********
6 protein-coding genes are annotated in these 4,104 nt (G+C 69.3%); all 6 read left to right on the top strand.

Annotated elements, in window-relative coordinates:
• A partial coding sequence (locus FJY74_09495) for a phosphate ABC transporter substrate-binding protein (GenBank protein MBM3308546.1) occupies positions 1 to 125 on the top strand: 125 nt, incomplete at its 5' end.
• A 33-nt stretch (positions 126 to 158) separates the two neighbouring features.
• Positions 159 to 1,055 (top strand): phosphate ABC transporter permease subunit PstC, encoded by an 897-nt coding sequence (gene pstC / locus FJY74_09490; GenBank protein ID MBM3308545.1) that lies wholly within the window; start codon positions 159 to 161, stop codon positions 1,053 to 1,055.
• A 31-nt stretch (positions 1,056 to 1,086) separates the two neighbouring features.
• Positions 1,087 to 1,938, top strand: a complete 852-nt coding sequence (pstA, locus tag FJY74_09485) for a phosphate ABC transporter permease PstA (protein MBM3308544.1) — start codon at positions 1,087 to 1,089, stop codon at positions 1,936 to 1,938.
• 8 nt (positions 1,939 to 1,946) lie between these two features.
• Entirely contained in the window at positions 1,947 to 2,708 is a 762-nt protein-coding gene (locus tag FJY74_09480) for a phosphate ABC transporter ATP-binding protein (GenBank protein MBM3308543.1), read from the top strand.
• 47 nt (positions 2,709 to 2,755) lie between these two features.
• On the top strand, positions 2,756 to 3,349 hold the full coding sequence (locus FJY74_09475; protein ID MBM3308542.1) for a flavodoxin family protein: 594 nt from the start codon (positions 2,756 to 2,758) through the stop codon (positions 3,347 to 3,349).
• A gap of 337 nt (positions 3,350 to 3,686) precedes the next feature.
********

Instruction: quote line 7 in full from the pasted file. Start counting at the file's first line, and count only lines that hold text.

• Positions 1,087 to 1,938, top strand: a complete 852-nt coding sequence (pstA, locus tag FJY74_09485) for a phosphate ABC transporter permease PstA (protein MBM3308544.1) — start codon at positions 1,087 to 1,089, stop codon at positions 1,936 to 1,938.